Freshmen A.J. Josue and James Ohiri are additional candidates at quarterback.

There are more than a handful of candidates at tailback, none of whom is likely to make anyone forget Holley. But they are likely to leave an impression on tacklers.

Bill Chimphalee, a 5-foot-11, 255-pounder who was the Alaska Gatorade Player of the Year in 2007, is projected to start at tailback, Taylor said.

The nod at fullback appears to have gone to freshman Silver Maake (6-0, 245).

"We could have the most physical backfield we've had in a while," Taylor said. "Maake is a dude."

Chimphalee, who carried three times for four yards in the preseason intrasquad scrimmage (in which six sacks helped limit the offense to minus-nine yards on 30 rushing attempts), missed last season after suffering a wrist injury in the preseason scrimmage.

Meyer, a 6-2, 300-pound sophomore, is listed as the starter at left guard and Wright (6-2, 290), the left tackle, is also expected to anchor a blocking corps that appears thin with just 10 bodies.

Talented newcomers up front include freshman center Alec Davis (6-1, 255), freshmen guards Stuart Strother (6-1, 282) and Travis Whitlock (6-1, 265), a Costa Mesa High product, as well as freshman right tackle Kyle Donaldson (6-3, 350).

Sophomore wideouts Lano Fuentes (a 23.1-yard average and two touchdowns on his 13 catches last season), Estrada (13 catches in 2009) and Kali'i Kunitomo (12 receptions and one touchdown) are among those who could help foster a more productive passing game.

Other pass-catching threats include sophomore Keali'i Doll, Derrick Romo and sophomore starting tight end Jeff Waldron, a former Costa Mesa High star.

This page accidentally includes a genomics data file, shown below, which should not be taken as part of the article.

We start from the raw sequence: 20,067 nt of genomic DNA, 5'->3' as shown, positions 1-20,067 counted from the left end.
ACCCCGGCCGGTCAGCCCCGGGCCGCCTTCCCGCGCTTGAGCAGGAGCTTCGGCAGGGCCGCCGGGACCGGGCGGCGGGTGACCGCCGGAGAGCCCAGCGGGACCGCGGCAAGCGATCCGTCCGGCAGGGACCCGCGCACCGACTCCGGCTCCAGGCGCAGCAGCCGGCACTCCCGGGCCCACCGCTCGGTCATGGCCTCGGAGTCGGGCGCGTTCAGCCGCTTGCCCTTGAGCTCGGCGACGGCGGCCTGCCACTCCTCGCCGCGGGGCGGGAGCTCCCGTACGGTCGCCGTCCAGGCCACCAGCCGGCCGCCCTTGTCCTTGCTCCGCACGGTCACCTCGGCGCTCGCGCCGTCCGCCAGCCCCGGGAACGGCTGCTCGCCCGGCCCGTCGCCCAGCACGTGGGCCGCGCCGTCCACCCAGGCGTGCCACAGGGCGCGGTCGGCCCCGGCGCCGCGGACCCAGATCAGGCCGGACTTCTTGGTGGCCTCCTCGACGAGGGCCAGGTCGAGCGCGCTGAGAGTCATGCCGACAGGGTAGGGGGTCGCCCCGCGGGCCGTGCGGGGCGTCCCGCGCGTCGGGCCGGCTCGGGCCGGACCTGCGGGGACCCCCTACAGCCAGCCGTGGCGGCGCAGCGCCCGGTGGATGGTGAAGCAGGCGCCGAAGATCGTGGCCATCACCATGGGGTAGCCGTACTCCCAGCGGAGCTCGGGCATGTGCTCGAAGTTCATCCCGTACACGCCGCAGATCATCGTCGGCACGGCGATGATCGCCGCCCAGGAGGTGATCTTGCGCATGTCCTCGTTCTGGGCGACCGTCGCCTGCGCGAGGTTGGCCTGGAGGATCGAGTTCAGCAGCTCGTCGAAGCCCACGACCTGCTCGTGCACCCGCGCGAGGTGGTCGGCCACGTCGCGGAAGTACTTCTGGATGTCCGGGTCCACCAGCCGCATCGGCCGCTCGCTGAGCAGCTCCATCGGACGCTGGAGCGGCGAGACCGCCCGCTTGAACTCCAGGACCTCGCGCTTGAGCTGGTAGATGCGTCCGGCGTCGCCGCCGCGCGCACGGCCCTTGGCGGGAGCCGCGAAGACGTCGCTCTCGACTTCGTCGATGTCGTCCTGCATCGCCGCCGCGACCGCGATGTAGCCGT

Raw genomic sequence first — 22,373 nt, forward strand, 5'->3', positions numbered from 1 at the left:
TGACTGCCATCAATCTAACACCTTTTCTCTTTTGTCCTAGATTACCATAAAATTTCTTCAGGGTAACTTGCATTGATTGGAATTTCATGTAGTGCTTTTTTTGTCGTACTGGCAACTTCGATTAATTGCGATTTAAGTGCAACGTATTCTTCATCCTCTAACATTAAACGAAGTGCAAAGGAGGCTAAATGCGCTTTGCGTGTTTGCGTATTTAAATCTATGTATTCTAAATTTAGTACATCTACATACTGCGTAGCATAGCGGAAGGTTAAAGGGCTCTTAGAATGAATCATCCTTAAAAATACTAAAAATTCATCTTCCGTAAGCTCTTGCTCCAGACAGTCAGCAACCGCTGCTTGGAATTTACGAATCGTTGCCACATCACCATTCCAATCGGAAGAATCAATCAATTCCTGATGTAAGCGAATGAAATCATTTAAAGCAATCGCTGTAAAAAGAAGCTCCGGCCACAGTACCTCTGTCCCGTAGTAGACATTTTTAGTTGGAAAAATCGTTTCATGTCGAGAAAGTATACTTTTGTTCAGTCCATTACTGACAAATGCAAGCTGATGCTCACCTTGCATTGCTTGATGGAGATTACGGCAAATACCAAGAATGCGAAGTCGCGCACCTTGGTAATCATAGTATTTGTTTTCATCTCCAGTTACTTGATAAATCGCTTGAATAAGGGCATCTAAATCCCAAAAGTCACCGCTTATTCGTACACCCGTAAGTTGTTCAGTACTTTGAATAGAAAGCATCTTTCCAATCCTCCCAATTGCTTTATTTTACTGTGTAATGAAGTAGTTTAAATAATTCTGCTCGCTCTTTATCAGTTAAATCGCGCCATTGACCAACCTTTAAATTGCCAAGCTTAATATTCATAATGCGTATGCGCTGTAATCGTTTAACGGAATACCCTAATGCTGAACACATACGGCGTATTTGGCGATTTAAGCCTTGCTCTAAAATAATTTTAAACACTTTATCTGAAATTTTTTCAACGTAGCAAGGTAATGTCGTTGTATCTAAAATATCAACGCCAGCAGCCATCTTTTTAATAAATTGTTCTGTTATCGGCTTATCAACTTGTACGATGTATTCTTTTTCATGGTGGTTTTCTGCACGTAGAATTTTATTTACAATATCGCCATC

Defensively, the linebacking corps is a strength. Sophomore Travis McNaughton (6-0, 240) was second on the team last year with 53 tackles. Freshman outside 'backer Corbin Davis (6-2, 230), who was injured last season, and former Edison standout Earnie Sagiao (5-11, 275), the projected starter at middle 'backer, also headline a crew that includes sophomore Eric Wiersma (6-1, 230), who started in the middle last season.

Bryce Brantley (6-5, 255), who had 6.5 sacks last season, and Eric Homec (30 tackles and two sacks) provide experience and talent as sophomore defensive ends.

Other stalwarts up front include freshman starting tackles Ross Pitsenberger (6-1, 265) and Chris Magnusen (5-11, 280), ass well as sophomore end Nick O'Neill (6-4, 250).

Joe Galvez, a sophomore cornerback, was the team's Most Valuable Defensive Back last season and sophomore Bryan Pali, whose 39 tackles ranked fourth on the squad in 2009, is also back to help first-year coordinator John Young feel more confident.

Lucas Vandeman, who made 11 of 16 field-goal attempts last season, including a long of 47 yards, is back to help the offense find consolation, as well as points, on drives that stall in and just outside the red zone.

Defensive end Aaron Henry, safety Mike Patrick and offensive tackle Jon Roche will be missed, after they all failed to secure their academic eligibility, Taylor said.